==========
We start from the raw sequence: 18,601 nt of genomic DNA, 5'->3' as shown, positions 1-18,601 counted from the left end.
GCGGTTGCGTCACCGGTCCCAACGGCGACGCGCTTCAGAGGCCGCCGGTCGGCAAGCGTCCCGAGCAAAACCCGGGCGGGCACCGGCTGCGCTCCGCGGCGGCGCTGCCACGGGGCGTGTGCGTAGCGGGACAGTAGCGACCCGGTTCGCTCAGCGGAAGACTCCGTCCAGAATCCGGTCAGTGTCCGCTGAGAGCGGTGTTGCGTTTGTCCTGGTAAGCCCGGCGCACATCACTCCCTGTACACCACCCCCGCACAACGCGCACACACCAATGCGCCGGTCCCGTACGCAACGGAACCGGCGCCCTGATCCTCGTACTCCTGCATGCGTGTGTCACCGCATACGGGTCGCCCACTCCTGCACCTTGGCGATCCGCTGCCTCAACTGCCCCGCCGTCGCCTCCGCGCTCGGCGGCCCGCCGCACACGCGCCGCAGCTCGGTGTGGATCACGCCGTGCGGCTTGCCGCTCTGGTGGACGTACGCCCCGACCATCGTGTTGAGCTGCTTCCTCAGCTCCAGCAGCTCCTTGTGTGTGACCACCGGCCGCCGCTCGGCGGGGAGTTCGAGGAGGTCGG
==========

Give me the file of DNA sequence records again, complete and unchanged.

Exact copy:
We start from the raw sequence: 18,601 nt of genomic DNA, 5'->3' as shown, positions 1-18,601 counted from the left end.
GCGGTTGCGTCACCGGTCCCAACGGCGACGCGCTTCAGAGGCCGCCGGTCGGCAAGCGTCCCGAGCAAAACCCGGGCGGGCACCGGCTGCGCTCCGCGGCGGCGCTGCCACGGGGCGTGTGCGTAGCGGGACAGTAGCGACCCGGTTCGCTCAGCGGAAGACTCCGTCCAGAATCCGGTCAGTGTCCGCTGAGAGCGGTGTTGCGTTTGTCCTGGTAAGCCCGGCGCACATCACTCCCTGTACACCACCCCCGCACAACGCGCACACACCAATGCGCCGGTCCCGTACGCAACGGAACCGGCGCCCTGATCCTCGTACTCCTGCATGCGTGTGTCACCGCATACGGGTCGCCCACTCCTGCACCTTGGCGATCCGCTGCCTCAACTGCCCCGCCGTCGCCTCCGCGCTCGGCGGCCCGCCGCACACGCGCCGCAGCTCGGTGTGGATCACGCCGTGCGGCTTGCCGCTCTGGTGGACGTACGCCCCGACCATCGTGTTGAGCTGCTTCCTCAGCTCCAGCAGCTCCTTGTGTGTGACCACCGGCCGCCGCTCGGCGGGGAGTTCGAGGAGGTCGG